Dollar firm, euro near one-month low

by Jonathan Adams
Dollar rises

The dollar index was unchanged at 105.54, while the euro dropped 0.04% to $1.07025

The dollar was firm on Monday as the euro stayed near a more than one-month low amid political turmoil in Europe, while investors awaited fresh clues on the strength of the U.S. economy.

Investors have been contemplating the risk of a budget crisis at the heart of the euro area, as far right and leftist parties gain momentum ahead of France’s parliamentary election, pressuring President Emmanuel Macron’s centrist administration.

Even after the French financial markets endured a strong sell-off late last week, ECB policymakers have no plans to discuss emergency purchases of French bonds, five sources told Reuters.

The euro dropped 0.04% to $1.07025, after declining to its lowest since May 1 at $1.06678 on Friday. The currency also logged its biggest weekly drop since April at 0.88% last week.

Although the political turmoil is a euro-bearish story, “as the euro accounts for around 57% of the US dollar index weighting, the fall of the euro has indirectly benefited the dollar,” according to Matt Simpson, senior market analyst at City Index.

The dollar index was unchanged at 105.54, after hitting its highest since May 2 at 105.80 on Friday.

Minneapolis Federal Reserve President Neel Kashkari said on Sunday it was a “reasonable prediction” that the U.S. central bank would reduce interest rates once this year, waiting until December to do it.

The Federal Reserve published updated projections last week that showed the median forecast from all 19 U.S. central bankers was for a single interest rate cut this year.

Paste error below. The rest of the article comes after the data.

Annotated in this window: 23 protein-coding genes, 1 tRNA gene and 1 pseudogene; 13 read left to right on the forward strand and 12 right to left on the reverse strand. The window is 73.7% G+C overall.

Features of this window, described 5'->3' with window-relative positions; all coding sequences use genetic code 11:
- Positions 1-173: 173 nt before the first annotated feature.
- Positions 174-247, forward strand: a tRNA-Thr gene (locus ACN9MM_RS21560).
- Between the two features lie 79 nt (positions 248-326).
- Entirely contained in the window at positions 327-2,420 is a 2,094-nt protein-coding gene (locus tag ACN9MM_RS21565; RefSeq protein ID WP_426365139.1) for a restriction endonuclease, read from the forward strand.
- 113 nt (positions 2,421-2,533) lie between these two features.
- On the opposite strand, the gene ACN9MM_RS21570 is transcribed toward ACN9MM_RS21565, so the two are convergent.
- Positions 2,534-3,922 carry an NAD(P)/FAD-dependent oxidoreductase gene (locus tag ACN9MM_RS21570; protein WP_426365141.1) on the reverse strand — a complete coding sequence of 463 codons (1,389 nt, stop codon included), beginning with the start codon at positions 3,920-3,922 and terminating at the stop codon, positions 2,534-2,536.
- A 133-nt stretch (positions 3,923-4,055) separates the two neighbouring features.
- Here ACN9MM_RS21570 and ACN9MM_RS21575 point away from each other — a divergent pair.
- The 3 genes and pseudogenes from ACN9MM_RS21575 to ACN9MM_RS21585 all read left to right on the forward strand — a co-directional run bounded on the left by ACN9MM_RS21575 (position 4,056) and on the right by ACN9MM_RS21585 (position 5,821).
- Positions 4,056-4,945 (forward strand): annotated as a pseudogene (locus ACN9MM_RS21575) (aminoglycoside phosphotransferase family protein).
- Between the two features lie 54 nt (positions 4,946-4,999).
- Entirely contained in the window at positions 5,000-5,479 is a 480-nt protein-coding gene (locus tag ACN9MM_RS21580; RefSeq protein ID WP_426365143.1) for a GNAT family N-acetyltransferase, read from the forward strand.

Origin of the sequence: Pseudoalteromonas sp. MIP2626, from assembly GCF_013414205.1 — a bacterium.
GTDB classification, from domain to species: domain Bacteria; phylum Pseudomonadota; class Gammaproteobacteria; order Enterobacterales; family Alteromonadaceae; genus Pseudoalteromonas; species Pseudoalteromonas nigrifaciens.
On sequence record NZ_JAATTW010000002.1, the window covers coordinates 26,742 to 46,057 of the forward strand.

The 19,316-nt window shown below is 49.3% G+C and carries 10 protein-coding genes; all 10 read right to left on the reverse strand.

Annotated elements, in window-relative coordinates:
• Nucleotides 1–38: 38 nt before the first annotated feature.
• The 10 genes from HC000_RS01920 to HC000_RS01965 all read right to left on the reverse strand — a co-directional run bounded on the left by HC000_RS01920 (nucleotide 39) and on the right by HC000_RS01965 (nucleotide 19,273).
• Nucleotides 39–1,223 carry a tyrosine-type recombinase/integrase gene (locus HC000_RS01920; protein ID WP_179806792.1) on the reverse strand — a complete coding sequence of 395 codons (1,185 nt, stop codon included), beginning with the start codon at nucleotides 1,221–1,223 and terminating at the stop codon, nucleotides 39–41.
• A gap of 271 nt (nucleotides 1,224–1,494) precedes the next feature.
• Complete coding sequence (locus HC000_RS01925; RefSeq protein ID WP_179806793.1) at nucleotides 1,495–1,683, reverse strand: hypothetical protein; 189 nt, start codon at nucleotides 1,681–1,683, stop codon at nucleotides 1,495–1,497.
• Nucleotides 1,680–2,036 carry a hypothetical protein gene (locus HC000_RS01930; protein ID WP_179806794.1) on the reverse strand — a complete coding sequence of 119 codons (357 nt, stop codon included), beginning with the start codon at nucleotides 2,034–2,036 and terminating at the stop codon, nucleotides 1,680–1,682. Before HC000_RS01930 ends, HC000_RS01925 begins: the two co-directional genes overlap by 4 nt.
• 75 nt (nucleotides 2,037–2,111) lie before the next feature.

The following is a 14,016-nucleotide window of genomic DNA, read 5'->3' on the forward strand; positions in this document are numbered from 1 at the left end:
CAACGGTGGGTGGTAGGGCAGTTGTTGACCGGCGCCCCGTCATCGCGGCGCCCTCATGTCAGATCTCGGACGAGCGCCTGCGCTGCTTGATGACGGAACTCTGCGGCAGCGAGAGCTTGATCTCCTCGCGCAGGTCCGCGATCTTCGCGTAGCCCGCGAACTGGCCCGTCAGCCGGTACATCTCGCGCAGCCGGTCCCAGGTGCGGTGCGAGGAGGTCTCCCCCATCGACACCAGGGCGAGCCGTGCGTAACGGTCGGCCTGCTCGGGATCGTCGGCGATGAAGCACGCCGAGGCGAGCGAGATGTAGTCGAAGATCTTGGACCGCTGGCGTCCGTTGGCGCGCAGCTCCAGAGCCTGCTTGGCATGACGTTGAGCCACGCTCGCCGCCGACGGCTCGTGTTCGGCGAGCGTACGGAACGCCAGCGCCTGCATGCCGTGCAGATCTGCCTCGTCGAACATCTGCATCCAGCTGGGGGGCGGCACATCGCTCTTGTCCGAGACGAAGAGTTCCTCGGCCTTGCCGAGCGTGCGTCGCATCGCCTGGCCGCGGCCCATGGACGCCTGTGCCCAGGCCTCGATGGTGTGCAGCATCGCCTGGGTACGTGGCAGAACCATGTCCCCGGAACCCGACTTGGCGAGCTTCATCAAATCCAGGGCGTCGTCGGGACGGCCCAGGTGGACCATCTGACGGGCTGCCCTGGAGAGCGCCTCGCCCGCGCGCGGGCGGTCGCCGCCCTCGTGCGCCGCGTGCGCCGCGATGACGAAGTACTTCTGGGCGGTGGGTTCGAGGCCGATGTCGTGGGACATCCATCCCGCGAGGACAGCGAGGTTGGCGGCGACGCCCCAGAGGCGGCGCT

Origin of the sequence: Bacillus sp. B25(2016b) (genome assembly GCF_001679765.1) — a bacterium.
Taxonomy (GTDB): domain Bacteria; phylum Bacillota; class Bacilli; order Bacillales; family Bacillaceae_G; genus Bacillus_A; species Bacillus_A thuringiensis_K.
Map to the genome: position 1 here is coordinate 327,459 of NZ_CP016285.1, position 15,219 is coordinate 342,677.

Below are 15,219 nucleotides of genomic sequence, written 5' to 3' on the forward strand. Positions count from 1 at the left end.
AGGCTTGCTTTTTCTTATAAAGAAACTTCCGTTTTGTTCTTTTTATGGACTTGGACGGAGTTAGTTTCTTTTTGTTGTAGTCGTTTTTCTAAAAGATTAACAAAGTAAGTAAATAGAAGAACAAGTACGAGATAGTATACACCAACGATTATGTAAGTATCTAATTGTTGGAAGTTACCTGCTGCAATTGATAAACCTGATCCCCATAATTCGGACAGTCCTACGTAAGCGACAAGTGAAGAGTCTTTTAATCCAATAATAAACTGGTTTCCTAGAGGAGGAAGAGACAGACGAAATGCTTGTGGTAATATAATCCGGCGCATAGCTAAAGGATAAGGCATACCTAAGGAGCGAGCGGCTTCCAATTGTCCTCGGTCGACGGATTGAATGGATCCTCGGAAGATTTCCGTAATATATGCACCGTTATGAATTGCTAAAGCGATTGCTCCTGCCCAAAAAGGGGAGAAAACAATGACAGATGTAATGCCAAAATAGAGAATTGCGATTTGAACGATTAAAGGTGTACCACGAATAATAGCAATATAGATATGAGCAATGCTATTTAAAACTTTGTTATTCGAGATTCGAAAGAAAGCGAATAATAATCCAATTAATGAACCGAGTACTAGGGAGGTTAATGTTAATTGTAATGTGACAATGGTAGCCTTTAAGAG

This week is light on major U.S. economic data to help clarify the Fed’s outlook, although U.S. retail sales on Tuesday and flash PMIs on Friday may give hints about consumption and economic strength.

Data would likely have to miss estimates by a wide margin to rekindle bets of more Fed cuts, with the Federal Open Market Committee (FOMC) meeting still freshly in the minds of investors, according to Simpson.

Sterling held steady at $1.2681. Britain’s inflation pressures still seem too hot for the BoE to trim rates at its June 20 meeting, with a majority of economists polled by Reuters forecasting the first cut would not come until August 1.

Elsewhere, the yuan was flat at 7.2557 per dollar after domestic data showed a mixed economic picture in China.

The offshore Chinese yuan held near 7.2694.

The yen steadied at 157.45, after sliding to 158.26, its lowest since April 29.

Disclaimer: The opinions expressed by our writers are their own and do not represent the views of Trading and Investment News. The information provided on Trading and Investment News is intended for informational purposes only. Trading and Investment News is not liable for any financial losses incurred. Conduct your own research by contacting financial experts before making any investment decisions.

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